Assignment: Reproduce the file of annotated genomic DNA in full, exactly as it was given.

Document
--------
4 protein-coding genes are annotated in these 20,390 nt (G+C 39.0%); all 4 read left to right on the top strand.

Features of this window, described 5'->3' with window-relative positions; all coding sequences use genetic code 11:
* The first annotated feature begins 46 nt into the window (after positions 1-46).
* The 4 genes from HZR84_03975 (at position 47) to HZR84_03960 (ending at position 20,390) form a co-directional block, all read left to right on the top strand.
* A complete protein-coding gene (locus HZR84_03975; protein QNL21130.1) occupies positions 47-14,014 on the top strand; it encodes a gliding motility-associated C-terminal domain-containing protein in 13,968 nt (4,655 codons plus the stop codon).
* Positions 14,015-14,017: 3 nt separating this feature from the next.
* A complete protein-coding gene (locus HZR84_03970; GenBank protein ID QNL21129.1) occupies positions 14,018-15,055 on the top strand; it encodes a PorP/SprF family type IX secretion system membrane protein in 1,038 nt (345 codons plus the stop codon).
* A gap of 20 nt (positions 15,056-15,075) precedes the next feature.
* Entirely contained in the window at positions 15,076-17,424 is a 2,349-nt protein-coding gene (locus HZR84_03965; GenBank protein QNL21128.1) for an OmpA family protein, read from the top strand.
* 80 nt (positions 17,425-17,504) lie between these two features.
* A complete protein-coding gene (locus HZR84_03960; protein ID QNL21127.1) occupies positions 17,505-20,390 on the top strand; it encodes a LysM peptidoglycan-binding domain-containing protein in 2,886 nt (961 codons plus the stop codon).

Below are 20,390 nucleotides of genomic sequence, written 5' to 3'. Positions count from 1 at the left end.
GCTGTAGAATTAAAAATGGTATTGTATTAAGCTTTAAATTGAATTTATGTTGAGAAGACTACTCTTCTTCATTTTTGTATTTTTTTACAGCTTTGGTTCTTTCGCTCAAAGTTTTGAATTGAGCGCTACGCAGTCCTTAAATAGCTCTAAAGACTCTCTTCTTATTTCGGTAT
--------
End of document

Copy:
4 protein-coding genes are annotated in these 20,390 nt (G+C 39.0%); all 4 read left to right on the top strand.

Features of this window, described 5'->3' with window-relative positions; all coding sequences use genetic code 11:
* The first annotated feature begins 46 nt into the window (after positions 1-46).
* The 4 genes from HZR84_03975 (at position 47) to HZR84_03960 (ending at position 20,390) form a co-directional block, all read left to right on the top strand.
* A complete protein-coding gene (locus HZR84_03975; protein QNL21130.1) occupies positions 47-14,014 on the top strand; it encodes a gliding motility-associated C-terminal domain-containing protein in 13,968 nt (4,655 codons plus the stop codon).
* Positions 14,015-14,017: 3 nt separating this feature from the next.
* A complete protein-coding gene (locus HZR84_03970; GenBank protein ID QNL21129.1) occupies positions 14,018-15,055 on the top strand; it encodes a PorP/SprF family type IX secretion system membrane protein in 1,038 nt (345 codons plus the stop codon).
* A gap of 20 nt (positions 15,056-15,075) precedes the next feature.
* Entirely contained in the window at positions 15,076-17,424 is a 2,349-nt protein-coding gene (locus HZR84_03965; GenBank protein QNL21128.1) for an OmpA family protein, read from the top strand.
* 80 nt (positions 17,425-17,504) lie between these two features.
* A complete protein-coding gene (locus HZR84_03960; protein ID QNL21127.1) occupies positions 17,505-20,390 on the top strand; it encodes a LysM peptidoglycan-binding domain-containing protein in 2,886 nt (961 codons plus the stop codon).

Below are 20,390 nucleotides of genomic sequence, written 5' to 3'. Positions count from 1 at the left end.
GCTGTAGAATTAAAAATGGTATTGTATTAAGCTTTAAATTGAATTTATGTTGAGAAGACTACTCTTCTTCATTTTTGTATTTTTTTACAGCTTTGGTTCTTTCGCTCAAAGTTTTGAATTGAGCGCTACGCAGTCCTTAAATAGCTCTAAAGACTCTCTTCTTATTTCGGTAT